Daphne Du Maurier's Rebecca, made into a 1940 Academy Award-winning movie directed by Alfred Hitchcock, is getting the movie-remake treatment: see my previous post, Alfred Hitchcock/Rebecca Remake Announced. Many will surely be accusing Hollywood of having no imagination whatsoever, ignoring the fact that movie remakes have been around for as long as movies have been around. [Photo: Daphne Du Maurier.]
Now, even less well-known in most circles is that Du Maurier's Rebecca bears an uncanny resemblance to another novel. No, not Charlotte Brontë's Jane Eyre (made into a 1944 movie directed by Mary Poppins' Robert Stevenson, and starring Rebecca's Joan Fontaine and Orson Welles), or even, more distantly, to Rachel Field's All This, and Heaven Too, itself based on actual events and made into a 1940 Academy Award-nominated movie by Anatole Litvak, starring Bette Davis and Charles Boyer (in addition to the Oscar-nominated Barbara O'Neil as Boyer's insane wife).
The Rebecca-like novel I'm referring to is called A Sucessora, written by Brazilian author Carolina Nabuco and published in 1934 – four years before Du Maurier's classic came out. In A Sucessora, there's the deceased wife that the young, handsome, and wealthy widower, his servants and his friends can't forget; the young new wife, insecure in her new position both in her husband's heart and among his society friends; and even the scheming governess, intent on destroying “the successor” in her master's heart.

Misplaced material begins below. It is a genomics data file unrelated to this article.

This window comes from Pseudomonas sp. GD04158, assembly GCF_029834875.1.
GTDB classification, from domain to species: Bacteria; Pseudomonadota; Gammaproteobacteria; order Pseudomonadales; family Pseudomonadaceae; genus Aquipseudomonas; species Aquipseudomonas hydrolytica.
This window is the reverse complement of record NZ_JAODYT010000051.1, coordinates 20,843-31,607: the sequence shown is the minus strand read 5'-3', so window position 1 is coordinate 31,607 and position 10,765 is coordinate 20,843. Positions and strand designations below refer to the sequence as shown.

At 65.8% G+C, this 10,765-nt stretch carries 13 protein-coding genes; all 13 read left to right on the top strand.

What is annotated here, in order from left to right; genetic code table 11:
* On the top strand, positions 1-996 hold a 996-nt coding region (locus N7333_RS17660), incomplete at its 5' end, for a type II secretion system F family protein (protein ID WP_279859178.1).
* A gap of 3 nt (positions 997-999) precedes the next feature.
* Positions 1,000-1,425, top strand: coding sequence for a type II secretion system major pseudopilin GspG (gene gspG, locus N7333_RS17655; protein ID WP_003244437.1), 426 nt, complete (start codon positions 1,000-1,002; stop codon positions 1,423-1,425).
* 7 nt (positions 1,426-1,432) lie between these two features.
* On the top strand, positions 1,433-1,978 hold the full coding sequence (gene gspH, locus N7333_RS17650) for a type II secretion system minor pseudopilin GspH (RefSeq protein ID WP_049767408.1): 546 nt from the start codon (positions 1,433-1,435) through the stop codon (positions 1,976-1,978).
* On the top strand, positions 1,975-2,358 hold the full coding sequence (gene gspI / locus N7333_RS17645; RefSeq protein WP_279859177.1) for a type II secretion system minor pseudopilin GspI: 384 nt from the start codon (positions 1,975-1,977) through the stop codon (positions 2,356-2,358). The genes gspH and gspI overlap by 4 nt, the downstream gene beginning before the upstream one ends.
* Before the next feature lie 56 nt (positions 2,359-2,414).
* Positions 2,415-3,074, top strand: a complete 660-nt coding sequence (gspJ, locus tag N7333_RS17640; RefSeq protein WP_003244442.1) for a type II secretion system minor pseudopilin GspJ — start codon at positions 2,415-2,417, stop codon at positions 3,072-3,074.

When it comes to their basic plot and characters, the key differences between A Sucessora and Rebecca is that the former was written in Portuguese and is set in Rio de Janeiro in the 1920s; the latter was written in English and is set in England's West Country in the 1930s.
Nabuco never sued Du Maurier for plagiarism, though she did write in her book of memoirs Oito Décadas (“Eight Decades”) that she herself translated A Sucessora into English. She then submitted the manuscript to a New York publishing house, requesting that they forward her proposal to British literary houses as well. Whether Du Maurier actually read Nabuco's translation has been subject to debate, though Daphne Du Maurier, Haunted Heiress author Nina Auerbach reportedly claims in her book that that was indeed the case. (I haven't read Haunted Heiress.)
In Brazil, A Sucessora was turned into a highly successful soap opera/mini-series in 1978, with Brazilian TV superstar Susana Vieira in the title role, Rubens de Falco as the widower (above photo, with Vieira), and stage veteran Nathália Thimberg as the governess. According to online sources, the mini-series was quite popular overseas as well.
Carolina Nabuco, aged 91, died in 1981 in Rio de Janeiro. Daphne Du Maurier died at the age of 81 in Cornwall, England, in 1989.
Susana Vieira/Rubens de Falco/A Sucessora photo via Top Novelas